Are the profits in your service department lackluster? Have you benchmarked those figures against similar dealerships in your area and come up short?
Revenue from maintenance and repairs combined with income from vehicle sales makes the world go round for auto dealerships. And when car and truck sales are down, service department profits can be a bread-and-butter source. Here are some dos and don’ts to consider as you manage this golden egg.
DO design and implement a business plan to increase your service department profits under good, so-so and bad economic conditions. Include both short- and long-term goals for each plan.
DO keep your eye on net profits. Set a challenging goal — a gross profit ratio of 70% to 73%.
DO obtain service department benchmarks to see how you compare in the industry and implement changes to move closer to them.
DON’T develop budget figures based on your intuition alone or use a blanket approach, such as increasing all figures by 7%.
DON’T review your budgets annually. Review them weekly and monthly. Compare actual figures to budget projections so you can head off any issues that might damage your bottom line.
DO hire the right service advisors (or service consultants). Make sure that these ambassadors have excellent public relations skills. Their job is to tell customers what they need and don’t need in persuasive and understandable terms.
DO keep tabs on the closing percentages of your service advisors, and offer incentives to perform well.
DO encourage technician productivity by developing a bonus system. This often helps reduce turnover as well.
DO compensate the staff for what’s in their control. If service department expenses aren’t under the service manager’s control, for example, then the service department manager and staff should be paid on gross, rather than net, profit.
DON’T keep the wrong service department manager. Is the department operating as efficiently and productively as it should be? Is the person meeting profit targets while keeping customers satisfied and coming back?
DON’T forget to train your service advisors in the art of the close. Questions such as “Would you like us to change your wiper blades today?â€ť should be automatic. Think of other income-producing jobs that cost your shop little or nothing.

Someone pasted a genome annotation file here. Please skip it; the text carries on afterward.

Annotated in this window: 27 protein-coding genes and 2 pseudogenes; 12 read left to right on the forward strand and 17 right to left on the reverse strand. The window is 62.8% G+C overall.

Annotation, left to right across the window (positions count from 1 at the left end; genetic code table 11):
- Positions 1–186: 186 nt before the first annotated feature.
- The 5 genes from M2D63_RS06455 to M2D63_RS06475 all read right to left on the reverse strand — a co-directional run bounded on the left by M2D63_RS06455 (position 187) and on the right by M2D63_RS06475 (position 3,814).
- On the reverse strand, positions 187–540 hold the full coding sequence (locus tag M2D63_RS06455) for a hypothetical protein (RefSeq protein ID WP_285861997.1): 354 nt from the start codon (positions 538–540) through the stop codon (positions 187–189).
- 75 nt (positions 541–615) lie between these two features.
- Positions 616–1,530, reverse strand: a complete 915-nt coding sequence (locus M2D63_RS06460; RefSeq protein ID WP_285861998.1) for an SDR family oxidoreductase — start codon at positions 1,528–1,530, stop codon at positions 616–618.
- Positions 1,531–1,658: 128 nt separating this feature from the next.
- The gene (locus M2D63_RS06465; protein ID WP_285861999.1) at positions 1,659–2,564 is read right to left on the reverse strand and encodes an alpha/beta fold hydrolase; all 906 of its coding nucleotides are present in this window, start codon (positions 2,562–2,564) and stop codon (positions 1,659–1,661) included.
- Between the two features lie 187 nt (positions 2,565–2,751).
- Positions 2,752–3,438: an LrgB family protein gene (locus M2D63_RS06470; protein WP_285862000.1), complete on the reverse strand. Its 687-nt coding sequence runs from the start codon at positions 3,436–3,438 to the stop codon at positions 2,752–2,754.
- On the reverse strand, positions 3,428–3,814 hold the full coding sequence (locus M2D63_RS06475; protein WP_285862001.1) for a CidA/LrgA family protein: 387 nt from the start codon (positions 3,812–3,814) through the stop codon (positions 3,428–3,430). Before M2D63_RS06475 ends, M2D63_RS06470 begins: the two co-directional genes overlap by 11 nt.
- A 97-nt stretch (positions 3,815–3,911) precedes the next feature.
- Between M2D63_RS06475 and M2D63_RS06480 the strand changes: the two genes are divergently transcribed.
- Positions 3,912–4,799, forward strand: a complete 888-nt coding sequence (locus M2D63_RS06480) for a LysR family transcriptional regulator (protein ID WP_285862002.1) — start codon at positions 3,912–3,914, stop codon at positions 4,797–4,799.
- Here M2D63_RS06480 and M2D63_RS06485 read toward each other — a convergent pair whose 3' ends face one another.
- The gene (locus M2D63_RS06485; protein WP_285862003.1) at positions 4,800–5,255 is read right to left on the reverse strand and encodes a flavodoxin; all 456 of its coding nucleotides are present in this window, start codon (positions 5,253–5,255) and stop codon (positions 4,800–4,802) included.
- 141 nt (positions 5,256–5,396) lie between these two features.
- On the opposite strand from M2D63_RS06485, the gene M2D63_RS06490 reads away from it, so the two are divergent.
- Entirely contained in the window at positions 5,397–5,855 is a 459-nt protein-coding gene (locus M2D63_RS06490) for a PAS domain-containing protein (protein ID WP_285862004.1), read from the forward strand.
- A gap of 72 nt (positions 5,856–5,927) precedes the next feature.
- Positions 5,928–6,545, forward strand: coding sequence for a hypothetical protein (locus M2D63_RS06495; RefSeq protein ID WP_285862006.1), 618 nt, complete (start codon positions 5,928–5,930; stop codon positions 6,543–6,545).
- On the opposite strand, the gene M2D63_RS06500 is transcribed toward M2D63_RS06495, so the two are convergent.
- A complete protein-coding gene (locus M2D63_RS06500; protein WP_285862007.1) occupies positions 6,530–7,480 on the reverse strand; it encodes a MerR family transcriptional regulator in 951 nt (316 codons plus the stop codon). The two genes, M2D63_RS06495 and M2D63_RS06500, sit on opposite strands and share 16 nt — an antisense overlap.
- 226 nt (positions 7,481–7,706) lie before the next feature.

DO think about your customers’ pocketbooks by reviewing your service recommendations. Are your service advisors suggesting expensive jobs far more often than the owner’s manual recommends?
DO adjust the flat rate paid to technicians when you lower your pricing to compete with other service shops.
DO review your door rate and warranty rate annually to ensure that you’re competitive with other dealers in your market.
DON’T accept expired coupons. This can reduce profits by 10% or more.
DON’T let your technicians or service advisors regularly discount charges when repair estimates are off-base. Encourage your service advisors to call customers before additional work is done to provide a revised estimate.
DO keep an eye on appointments. Send out e-confirmations, appointment reminders and rescheduling opportunities. If you don’t want to do it all manually or by yourself, buy a software package that will do it for you or contract for the services of a marketer.
DO implement a full-day Saturday service and a second shift, if demand supports it, to maximize the number of cars you can service.
DON’T hand your customers dirty, wrinkled or illegible inspection reports and repair estimates. Instead, give them computer-generated reports when possible.
DON’T assume all of your inspection and repair processes are being followed. Spot-check vehicle walk-arounds, for instance, to ensure they’re being done.
DO provide quality service. Have a process in place that ensures that the job is done right the first time.
DO set yourself apart from your competition. Whether it’s by offering a complimentary inspection, a free loaner, complimentary Internet service, courtesy-van transport — or something else — give your customers a reason to choose your shop.
DON’T underestimate the time it will take to do the repair or maintenance work. Little annoys a customer more than delays.
DON’T guess about your customers’ level of satisfaction with repairs or maintenance. Follow up with an e-survey or a phone call. Satisfied customers will bring in their vehicles more often, buy more products and refer your shop to others more frequently.